The answer increasingly has become the credit card. According to statistics from credit bureau TransUnion, the number of consumers who default on their mortgages but continue to pay their credit cards on time has remained well above normal even as the country has moved into an economic recovery. The steady climb — up from 37 percent before the recession to more than half at the end of last year — has some financial experts questioning whether the shift reflects a permanent change in how families manage their personal balance sheets.
“If you get into the mind-set of a person experiencing financial distress, this is a perfectly rational and logical response,” said Mark Cole, executive vice president of CredAbility, a nonprofit education and credit counseling firm. “They didn’t have enough in savings, and credit cards became the shock absorber.”
Under the new payment hierarchy, their homes have become a liability and the consequences of skipping a mortgage payment seem far away, especially as legal wrangling over foreclosure can stretch for months. A credit card, on the other hand, can help them satisfy the immediate demands of paying for food or keeping the lights on. In addition, lax lending standards allowed many to buy a home with little financial investment — now manifesting itself as a lack of emotional attachment as well.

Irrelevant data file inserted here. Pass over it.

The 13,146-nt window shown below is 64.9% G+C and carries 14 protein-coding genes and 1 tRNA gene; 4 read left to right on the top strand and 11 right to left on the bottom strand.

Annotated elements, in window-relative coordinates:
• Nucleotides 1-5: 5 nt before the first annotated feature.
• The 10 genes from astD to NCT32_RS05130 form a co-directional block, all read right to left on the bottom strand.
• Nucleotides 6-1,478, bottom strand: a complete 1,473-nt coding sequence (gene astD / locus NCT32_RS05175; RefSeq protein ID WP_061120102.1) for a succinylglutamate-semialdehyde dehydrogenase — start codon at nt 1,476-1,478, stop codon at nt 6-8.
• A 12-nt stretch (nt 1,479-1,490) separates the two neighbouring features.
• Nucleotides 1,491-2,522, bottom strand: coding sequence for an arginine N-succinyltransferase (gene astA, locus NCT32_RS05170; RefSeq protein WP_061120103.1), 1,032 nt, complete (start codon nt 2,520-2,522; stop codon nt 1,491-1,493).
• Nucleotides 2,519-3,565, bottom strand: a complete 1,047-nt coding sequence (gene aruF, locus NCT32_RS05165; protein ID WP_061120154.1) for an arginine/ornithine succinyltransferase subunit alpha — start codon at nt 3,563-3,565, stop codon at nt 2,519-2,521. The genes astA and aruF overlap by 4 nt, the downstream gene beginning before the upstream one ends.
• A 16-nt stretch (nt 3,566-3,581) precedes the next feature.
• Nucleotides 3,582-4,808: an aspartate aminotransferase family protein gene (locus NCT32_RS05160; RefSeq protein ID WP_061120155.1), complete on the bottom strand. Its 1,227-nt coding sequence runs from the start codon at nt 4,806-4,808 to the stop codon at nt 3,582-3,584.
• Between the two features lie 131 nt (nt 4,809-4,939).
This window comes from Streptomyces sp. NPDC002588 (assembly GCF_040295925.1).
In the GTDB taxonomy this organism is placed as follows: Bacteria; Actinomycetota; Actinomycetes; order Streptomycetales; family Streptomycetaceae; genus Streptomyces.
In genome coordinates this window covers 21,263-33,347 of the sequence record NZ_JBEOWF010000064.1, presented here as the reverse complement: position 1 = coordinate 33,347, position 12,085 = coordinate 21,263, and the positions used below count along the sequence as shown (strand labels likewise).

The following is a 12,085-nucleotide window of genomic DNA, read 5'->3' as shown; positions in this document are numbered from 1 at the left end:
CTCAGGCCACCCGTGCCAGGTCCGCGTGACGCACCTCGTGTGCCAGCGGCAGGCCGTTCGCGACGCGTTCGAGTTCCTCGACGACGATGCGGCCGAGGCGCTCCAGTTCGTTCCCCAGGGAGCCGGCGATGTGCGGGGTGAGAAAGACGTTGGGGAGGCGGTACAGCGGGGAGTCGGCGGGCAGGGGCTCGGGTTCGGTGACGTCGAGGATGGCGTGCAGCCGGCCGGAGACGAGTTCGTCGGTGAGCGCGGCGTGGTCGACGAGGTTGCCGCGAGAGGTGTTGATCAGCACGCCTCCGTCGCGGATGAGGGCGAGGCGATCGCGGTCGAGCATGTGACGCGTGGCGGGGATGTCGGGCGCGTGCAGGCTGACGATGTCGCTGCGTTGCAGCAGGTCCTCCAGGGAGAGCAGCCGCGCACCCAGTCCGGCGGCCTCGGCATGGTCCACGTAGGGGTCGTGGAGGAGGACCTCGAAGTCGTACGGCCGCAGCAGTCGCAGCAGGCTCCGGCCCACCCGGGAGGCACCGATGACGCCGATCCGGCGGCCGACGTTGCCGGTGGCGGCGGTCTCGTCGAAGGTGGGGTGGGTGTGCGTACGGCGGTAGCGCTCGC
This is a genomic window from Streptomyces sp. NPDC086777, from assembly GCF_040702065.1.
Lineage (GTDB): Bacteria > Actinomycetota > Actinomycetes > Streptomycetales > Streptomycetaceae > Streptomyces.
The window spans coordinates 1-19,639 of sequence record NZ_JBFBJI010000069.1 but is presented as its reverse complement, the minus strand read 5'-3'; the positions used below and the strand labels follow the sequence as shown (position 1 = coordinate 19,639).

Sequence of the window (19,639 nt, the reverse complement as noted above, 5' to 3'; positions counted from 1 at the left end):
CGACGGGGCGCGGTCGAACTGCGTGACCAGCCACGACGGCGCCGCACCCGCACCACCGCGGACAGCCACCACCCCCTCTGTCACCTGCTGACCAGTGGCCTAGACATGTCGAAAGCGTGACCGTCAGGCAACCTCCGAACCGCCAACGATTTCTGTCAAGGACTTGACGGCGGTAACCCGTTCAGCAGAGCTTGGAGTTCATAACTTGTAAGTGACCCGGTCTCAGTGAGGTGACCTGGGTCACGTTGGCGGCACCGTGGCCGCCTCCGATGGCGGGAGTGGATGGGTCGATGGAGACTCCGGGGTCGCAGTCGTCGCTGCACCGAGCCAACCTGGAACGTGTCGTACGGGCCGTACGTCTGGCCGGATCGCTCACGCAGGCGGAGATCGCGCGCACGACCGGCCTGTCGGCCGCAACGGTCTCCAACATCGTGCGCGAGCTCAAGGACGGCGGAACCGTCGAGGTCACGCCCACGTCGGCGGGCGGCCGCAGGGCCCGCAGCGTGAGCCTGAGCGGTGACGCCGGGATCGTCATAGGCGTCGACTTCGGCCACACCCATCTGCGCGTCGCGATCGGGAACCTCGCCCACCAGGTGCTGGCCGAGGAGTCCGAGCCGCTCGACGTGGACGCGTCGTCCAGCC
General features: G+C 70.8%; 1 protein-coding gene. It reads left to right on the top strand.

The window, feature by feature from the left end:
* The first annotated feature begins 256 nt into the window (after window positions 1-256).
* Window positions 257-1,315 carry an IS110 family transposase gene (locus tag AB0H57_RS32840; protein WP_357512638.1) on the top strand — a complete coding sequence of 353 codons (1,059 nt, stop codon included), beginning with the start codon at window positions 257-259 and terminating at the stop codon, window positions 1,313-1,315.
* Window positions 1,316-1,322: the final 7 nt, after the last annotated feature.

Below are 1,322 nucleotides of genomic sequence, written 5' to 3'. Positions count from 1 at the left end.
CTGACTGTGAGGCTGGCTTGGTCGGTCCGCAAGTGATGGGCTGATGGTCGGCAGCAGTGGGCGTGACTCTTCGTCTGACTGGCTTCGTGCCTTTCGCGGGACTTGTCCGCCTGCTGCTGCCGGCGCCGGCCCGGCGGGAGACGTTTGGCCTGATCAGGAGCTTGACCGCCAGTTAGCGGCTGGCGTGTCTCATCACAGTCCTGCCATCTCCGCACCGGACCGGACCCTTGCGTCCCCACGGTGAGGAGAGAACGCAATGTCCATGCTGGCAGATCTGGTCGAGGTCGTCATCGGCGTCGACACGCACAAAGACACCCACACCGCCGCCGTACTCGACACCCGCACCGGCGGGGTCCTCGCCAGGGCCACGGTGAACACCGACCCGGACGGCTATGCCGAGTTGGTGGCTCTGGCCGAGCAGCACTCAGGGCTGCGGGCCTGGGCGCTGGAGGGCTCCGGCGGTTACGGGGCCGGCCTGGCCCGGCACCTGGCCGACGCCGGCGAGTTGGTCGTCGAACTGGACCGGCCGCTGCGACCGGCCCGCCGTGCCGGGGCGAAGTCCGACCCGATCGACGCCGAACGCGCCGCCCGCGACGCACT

Jeff Horton of Orlando stopped paying the mortgage on his home 19 months ago, and said he still hasn’t heard from his lender, Bank of America. He bought the home in 2007 for $265,000 only to find out that the value plunged to less than half that a year later. A condo he purchased in late 2005 for $140,000 is now worth $34,000, he said. Horton said he can’t even rent the properties at a price that would cover his mortgages.
“It’s absurd,” he said. “I’m completely bound to these properties. I can’t get rid of them.”
Horton said that his condo has gone through foreclosure, and that he knows it will take years to repair his credit. But he figures it could take even longer for the value of his home to recover.
As for his credit card, student loans and car note? “I pay all that stuff. I’m not behind on anything else. Never have been,” Horton said.
Financial advisers caution that the mortgage is still the most important debt to pay on time, and many Americans agree. A survey by the National Foundation of Credit Counselors last year showed that 91 percent of consumers said they would pay their mortgage before their credit card bill. Losing a home can result in financial and emotional upheaval that lasts long after the debt collectors stop calling.